On the side, OnePlus has also ignored the button housed near the power button and allowing to lock the device. This button that avoids mishandling isn’t a big loss, but it was one of the hallmarks of OnePlus. Astonishing choice …
On the back of the smartphone, two changes can also be noted compared to the North: on the one hand, there is a fingerprint sensor, while the North had a system located under the slab. Fortunately, those who dislike the location of the fingerprint sensor will probably appreciate the presence of a facial recognition module.
While the latter method works wonderfully, it should be noted that we initially encountered identification problems on several occasions using the back fingerprint sensor. Even after resetting the fingerprint detection, the rear module did not always work. It was disappointing to learn that in 2020, OnePlus was not mastering such basic technology: luckily, a device firmware update finally fixed the problem.
Still on the back of the smartphone, OnePlus has taken on the design of the relatively large island (the famous “hob as some call it). If we notice it more than the vertical module of the North, it ultimately remains less protruding than on certain models that we were able to test recently.
The back of the smartphone, whose color is called “Midnight Ice” (there is only one model) is the most effect. With its bluish gray tones that change color depending on the surrounding light intensity, this is one of the strengths of the smartphone, although the back of the smartphone may seem more “serious” than that of the OnePlus North. On the other hand, beware of dust and fingerprints: if the N10 5G loves them and is heavily imprinted with them .. not us!
Screen: goodbye Amoled, we loved you though
With its 6.49 ″ screen size, the OnePlus N10 5G is “average” for what we find on Android smartphones today. Like the OnePlus North, the device benefits from a 90Hz refresh rate. Like most of its competitors, including Samsung and Xiaomi, OnePlus has adopted an “adaptive” refresh method. In short, the speed varies depending on the application in progress. If it is a game, the image is displayed at 90 Hz. But when you launch an application such as a notepad or a spreadsheet, the frequency drops back to 60 Hz. This will extend the autonomy of the battery for several hours. And if you can’t really find any use for 90Hz, be aware that it’s possible to set the refresh rate to 60Hz.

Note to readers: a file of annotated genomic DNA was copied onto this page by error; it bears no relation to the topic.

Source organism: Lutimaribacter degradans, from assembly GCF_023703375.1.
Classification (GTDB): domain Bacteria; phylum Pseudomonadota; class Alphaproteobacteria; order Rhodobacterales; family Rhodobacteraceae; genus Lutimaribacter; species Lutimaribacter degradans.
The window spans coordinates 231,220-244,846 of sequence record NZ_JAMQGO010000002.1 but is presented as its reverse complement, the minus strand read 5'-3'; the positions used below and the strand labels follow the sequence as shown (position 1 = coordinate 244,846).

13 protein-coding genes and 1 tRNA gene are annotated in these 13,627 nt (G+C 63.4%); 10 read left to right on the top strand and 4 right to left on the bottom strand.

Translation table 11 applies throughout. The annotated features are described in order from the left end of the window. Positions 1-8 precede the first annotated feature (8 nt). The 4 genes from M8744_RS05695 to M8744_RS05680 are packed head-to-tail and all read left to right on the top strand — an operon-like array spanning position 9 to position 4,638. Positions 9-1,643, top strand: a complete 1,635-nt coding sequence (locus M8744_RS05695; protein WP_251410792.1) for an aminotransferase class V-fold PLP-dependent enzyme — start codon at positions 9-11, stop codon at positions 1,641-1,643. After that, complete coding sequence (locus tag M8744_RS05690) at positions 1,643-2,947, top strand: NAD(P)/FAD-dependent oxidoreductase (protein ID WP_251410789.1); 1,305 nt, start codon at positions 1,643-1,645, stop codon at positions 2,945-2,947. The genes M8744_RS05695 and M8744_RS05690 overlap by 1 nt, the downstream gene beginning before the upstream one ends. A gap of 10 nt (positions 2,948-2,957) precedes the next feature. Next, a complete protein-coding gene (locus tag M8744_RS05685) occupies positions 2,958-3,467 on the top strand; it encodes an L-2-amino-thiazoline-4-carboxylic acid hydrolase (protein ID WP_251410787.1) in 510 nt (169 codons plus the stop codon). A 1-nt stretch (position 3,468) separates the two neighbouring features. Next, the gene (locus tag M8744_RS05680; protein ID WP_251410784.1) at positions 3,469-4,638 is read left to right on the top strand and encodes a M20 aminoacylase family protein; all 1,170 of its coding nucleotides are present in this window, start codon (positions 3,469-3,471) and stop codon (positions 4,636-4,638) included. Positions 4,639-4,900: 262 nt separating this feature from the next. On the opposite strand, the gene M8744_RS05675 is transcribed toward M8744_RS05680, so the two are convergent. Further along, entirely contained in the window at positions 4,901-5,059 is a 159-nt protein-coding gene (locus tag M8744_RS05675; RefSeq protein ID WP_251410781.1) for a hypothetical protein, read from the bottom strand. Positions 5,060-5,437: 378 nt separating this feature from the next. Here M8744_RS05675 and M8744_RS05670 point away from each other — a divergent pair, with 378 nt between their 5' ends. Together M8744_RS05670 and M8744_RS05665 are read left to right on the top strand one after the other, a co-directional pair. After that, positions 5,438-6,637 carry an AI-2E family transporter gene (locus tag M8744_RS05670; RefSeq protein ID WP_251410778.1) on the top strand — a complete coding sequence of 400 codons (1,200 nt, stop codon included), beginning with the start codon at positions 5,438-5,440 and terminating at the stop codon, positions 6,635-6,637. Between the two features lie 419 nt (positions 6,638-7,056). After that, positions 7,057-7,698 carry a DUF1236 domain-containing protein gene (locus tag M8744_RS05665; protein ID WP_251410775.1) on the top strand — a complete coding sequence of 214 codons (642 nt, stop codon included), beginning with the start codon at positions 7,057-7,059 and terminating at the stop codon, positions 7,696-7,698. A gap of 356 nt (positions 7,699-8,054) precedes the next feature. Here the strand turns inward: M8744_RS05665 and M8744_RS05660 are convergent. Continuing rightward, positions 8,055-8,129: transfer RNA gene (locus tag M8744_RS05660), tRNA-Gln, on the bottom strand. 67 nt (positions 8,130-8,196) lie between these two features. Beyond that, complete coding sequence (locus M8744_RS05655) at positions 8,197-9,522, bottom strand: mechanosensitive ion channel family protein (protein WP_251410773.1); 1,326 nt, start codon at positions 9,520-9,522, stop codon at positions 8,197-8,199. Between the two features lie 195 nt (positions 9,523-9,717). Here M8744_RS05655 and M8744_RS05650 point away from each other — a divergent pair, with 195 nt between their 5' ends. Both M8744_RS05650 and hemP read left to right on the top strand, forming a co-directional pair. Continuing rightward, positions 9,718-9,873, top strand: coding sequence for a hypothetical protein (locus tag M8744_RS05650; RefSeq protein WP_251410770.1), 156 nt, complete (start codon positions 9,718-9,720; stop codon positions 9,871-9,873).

On the other hand, if we continue the comparison with the OnePlus Nord, a bad point should be noted: the N10 5G does not benefit from an Amoled screen. In order to reduce the price of the device, while continuing to offer 90 Hz, the manufacturer has opted for an LCD display. Another small disappointment: the device has a Gorilla Glass 3 screen, while the northern one is covered with a layer of Gorilla Glass 5.
In terms of screen calibration, we entrusted the device to the expert hands of our X-Rite i1Display Pro probe. And good surprise: the N10 5G is doing quite well on some points. The temperature level recorded at 6789 K is very close to the ideal value, which is 6500. Also good for the average deltaE (color difference): with a value of 3, the smartphone offers very good color rendering.